In November I had a brief escape from the courtroom. I went to Ethiopia to cover the famine. The tragedy unfolding before my eyes in that drought-ravaged country, the human suffering I witnessed, resharpened my focus.

With something approaching my usual vigor, I did a segment for 60 Minutes. We edited it and got it on the air. Things are getting back to normal, I told myself.

But as soon as I returned to the daily grind of the trial, that strange, dark malaise set in again. If anything, it was more pervasive than before, casting a pall over every part of my life the way the chill gray of winter seemed to blanket all of New York City.

I didn't have an appetite, no matter what Mary put on the table. I could barely summon up the energy to get out of bed each morning, let alone run after balls hit to the corners of the tennis court. But at night I would lie awake, restless.

Sometimes I'd give up on sleep and switch on the television, looking for something on the late-night shows to get my mind off all my dark thoughts. And even when I could go back to the office and do the work I loved, I felt dead inside.

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Maybe the only constant, the only part of my day-to-day life that hadn't changed since the trial began, was what I said before I fell into bed at night. The Shema, one of the oldest and most important prayers of the Jewish faith.

"Shema Yisrael Adonai Eloheinu Adonai Echad," I would recite each night, as I had every night since I learned those words growing up in Brookline, Massachusetts. "Hear, O Israel, the Lord our God, the Lord is One."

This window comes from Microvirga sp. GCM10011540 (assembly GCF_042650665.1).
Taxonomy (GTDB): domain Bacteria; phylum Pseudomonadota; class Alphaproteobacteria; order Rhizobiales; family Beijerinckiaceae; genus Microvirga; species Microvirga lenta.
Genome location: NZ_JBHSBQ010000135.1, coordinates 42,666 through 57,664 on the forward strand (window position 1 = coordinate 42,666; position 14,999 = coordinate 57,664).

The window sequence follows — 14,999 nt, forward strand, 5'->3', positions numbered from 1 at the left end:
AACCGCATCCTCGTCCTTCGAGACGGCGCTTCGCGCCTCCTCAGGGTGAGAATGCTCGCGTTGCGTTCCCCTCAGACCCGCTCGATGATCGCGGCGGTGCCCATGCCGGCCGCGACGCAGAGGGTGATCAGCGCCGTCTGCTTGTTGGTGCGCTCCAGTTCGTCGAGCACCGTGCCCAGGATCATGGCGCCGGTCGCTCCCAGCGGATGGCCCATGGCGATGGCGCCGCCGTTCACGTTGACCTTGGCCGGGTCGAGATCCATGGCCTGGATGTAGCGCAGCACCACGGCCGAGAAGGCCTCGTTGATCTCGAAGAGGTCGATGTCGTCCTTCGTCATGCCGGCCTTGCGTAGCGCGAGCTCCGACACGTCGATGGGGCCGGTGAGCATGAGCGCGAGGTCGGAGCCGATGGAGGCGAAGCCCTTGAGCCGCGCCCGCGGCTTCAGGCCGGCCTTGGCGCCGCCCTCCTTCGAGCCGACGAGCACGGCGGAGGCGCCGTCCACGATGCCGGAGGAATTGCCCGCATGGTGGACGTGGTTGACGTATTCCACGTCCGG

I tried to draw strength from that prayer. And from Mary, who was always at my side, incredibly patient with me and my moods. Still, I'd catch her looking at me, her eyes full of worry.

One evening after we came home from the courthouse, she said, "Mike, you need to go see a doctor. Something's wrong."

I denied it. "The pressure of the trial's getting to me," I said. "I'll be myself again once it's over."

Mary insisted on taking me to the doctor. I told him what I'd been experiencing, even swallowed my pride and asked, "What can you do to help me?"

"You don't need help," the doctor said. "You're tough. Everybody knows that. You'll bounce back in no time." He warned me about the damage to my reputation if word got out I was having these emotional difficulties.

Mary was still concerned. "I don't want to be right about this," she told me on our way home, "but I think what you're feeling goes way beyond being under stress. It's taken over your life."

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Why is it that the people you love so often know you better than you know yourself? It took a complete physical collapse on the heels of a bout of the flu in December to make me concede I might be in as bad shape as Mary feared.